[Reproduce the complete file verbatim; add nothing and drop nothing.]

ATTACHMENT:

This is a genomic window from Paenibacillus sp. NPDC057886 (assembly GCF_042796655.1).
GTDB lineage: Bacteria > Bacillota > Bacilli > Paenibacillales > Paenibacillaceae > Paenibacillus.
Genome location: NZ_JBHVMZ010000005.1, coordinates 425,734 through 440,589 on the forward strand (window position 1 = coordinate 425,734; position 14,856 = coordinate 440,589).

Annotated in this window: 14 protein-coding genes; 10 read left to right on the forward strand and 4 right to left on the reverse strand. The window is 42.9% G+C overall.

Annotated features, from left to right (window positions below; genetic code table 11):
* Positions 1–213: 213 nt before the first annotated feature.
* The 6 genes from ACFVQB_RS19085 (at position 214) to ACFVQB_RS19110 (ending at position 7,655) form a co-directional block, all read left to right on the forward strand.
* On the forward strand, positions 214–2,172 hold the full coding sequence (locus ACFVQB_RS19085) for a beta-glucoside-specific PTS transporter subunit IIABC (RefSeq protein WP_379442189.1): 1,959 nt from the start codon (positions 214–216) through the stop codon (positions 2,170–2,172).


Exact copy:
This is a genomic window from Paenibacillus sp. NPDC057886 (assembly GCF_042796655.1).
GTDB lineage: Bacteria > Bacillota > Bacilli > Paenibacillales > Paenibacillaceae > Paenibacillus.
Genome location: NZ_JBHVMZ010000005.1, coordinates 425,734 through 440,589 on the forward strand (window position 1 = coordinate 425,734; position 14,856 = coordinate 440,589).

Annotated in this window: 14 protein-coding genes; 10 read left to right on the forward strand and 4 right to left on the reverse strand. The window is 42.9% G+C overall.

Annotated features, from left to right (window positions below; genetic code table 11):
* Positions 1–213: 213 nt before the first annotated feature.
* The 6 genes from ACFVQB_RS19085 (at position 214) to ACFVQB_RS19110 (ending at position 7,655) form a co-directional block, all read left to right on the forward strand.
* On the forward strand, positions 214–2,172 hold the full coding sequence (locus ACFVQB_RS19085) for a beta-glucoside-specific PTS transporter subunit IIABC (RefSeq protein WP_379442189.1): 1,959 nt from the start codon (positions 214–216) through the stop codon (positions 2,170–2,172).